About Housing in Guatemala


Despite being a country that exports goods used all over the world, people living in Guatemala are poor. The housing reflects the economic problems Guatemalans face, as well as the ever-widening gap between those with money and power and those without. The following piece is an in-depth examination of housing in Guatemala.

About the Country

  • Guatemala primarily exports sugar, bananas and coffee, but has dabbled in exporting cocoa and illicit substances. The working class has historically been very poor, while the people who run the privately held export companies make lots of money. This continues to be the case, even today. Many do not have access to proper education or healthcare, and ,despite aid from groups in other countries like the United States, change is slow.

Low-Income Housing

  • For much of the population, simplicity reigns supreme when it comes to housing. The floor is usually dirt. The walls can be exposed wooden support beams or even cornstalks. Houses often have thatched roofs made from dried vegetation and are sparsely furnished. Running water and electricity are precious luxuries reserved for the upper class.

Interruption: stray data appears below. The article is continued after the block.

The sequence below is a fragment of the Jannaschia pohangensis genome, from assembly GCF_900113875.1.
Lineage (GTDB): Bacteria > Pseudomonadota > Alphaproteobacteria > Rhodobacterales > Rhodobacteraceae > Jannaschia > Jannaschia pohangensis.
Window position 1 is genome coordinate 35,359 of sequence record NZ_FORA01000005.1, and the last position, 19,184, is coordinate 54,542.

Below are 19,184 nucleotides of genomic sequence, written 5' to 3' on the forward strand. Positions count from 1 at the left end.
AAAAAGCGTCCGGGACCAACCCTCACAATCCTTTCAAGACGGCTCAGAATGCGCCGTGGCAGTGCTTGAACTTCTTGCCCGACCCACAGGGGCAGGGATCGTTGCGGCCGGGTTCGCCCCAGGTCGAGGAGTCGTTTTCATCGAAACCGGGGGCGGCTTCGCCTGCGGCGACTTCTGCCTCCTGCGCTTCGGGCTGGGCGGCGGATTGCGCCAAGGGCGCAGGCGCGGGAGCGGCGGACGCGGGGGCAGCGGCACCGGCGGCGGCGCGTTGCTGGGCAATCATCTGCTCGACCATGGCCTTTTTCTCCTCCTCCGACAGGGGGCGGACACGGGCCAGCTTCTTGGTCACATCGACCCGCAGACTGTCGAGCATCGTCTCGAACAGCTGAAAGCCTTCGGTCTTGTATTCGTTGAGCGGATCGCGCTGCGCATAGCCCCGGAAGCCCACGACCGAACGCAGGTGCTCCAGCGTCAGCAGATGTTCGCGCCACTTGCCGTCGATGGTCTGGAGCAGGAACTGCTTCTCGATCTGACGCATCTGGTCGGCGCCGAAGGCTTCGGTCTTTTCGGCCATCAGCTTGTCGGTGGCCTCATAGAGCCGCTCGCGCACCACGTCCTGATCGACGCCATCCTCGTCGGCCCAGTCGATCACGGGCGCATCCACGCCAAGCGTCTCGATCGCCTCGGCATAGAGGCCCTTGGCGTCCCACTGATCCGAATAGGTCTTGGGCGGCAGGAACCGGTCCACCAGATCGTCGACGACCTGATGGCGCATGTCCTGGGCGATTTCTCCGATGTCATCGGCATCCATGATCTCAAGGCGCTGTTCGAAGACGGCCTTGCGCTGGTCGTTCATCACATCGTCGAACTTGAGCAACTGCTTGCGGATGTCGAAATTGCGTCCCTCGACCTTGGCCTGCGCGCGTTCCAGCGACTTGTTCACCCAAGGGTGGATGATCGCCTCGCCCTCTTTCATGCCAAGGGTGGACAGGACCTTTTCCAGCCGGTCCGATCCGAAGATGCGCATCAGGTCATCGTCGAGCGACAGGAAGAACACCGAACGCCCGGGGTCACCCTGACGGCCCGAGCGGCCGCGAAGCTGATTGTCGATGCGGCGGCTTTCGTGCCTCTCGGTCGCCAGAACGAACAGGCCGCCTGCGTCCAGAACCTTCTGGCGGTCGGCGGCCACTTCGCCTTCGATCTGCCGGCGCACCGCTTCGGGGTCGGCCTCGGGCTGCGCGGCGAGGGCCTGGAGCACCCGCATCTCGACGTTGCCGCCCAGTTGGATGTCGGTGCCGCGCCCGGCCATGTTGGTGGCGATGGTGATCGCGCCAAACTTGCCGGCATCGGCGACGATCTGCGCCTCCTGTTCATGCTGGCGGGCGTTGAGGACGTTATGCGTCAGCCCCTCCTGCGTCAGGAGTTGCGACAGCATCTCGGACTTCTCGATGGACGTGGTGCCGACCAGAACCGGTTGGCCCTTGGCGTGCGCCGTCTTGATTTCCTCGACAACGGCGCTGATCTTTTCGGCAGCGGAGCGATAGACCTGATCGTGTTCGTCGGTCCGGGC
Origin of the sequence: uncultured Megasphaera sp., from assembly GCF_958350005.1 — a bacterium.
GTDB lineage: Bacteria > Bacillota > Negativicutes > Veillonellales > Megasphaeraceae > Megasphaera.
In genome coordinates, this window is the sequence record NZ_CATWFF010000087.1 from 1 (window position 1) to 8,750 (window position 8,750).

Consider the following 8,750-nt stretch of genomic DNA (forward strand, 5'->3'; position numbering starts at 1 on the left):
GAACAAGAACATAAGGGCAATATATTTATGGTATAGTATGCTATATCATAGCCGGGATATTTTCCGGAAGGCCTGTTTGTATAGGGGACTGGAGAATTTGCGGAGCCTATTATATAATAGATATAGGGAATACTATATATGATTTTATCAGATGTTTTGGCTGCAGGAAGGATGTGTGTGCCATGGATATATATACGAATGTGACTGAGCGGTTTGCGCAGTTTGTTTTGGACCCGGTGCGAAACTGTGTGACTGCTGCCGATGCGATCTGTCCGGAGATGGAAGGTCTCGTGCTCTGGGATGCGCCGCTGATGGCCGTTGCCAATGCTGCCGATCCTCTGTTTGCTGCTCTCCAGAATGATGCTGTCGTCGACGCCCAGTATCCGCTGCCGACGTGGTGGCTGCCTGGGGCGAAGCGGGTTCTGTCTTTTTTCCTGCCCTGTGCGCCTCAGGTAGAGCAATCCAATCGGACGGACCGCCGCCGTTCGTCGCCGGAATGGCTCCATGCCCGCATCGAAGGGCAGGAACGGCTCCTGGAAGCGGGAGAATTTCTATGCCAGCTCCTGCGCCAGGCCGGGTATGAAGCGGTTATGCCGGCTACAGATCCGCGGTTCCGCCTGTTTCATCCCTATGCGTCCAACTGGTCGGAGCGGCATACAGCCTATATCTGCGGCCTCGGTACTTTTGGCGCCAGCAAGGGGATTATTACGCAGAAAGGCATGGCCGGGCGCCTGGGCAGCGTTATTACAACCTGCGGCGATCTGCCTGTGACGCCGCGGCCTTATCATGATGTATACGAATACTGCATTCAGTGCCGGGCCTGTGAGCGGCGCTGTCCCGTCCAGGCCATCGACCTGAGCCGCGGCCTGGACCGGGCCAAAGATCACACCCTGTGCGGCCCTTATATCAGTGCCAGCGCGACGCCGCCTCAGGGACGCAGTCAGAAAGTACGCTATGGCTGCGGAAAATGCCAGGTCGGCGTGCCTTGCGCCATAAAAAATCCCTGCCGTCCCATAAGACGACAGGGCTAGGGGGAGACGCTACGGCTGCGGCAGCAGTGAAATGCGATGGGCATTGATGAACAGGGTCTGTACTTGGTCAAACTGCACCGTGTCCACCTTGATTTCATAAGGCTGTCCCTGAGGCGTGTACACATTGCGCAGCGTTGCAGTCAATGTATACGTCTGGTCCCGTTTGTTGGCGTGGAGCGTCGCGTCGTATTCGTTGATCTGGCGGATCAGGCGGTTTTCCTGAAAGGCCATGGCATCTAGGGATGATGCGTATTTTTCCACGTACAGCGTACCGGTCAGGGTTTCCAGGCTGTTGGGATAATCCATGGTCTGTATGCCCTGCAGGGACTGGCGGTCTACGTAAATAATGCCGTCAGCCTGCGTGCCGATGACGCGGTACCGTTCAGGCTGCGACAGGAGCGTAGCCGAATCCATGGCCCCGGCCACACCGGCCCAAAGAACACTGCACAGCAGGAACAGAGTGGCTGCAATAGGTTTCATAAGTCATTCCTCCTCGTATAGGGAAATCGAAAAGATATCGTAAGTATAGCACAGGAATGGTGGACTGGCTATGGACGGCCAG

Houses for the Wealthy

  • Travelers going through Guatemala will probably find themselves in a bed and breakfast or a well-appointed hotel. People with money live in more modern housing with access to water and electricity. They have floors with tile, lamps, fans and other amenities one might consider reasonable and necessary.

Housing Costs vs. Income

  • Between labor and supplies, a house can cost very little compared with the prices of homes in the United States. But even at a few thousand dollars, most homes are well beyond the reach of families earning as little as $3 or $4 per day. And since eating takes precedence over housing, there is simply not enough money to go around.

Aid from Other Countries

  • Groups like From Houses to Homes, Habitat for Humanity and the Arms of Jesus Children's Mission have set their sights on Guatemala and are determined to create sturdier housing. They use cement flooring, tin roofs and cinder block walls to create a home that can withstand the elements but costs no more than a few thousand dollars to build.

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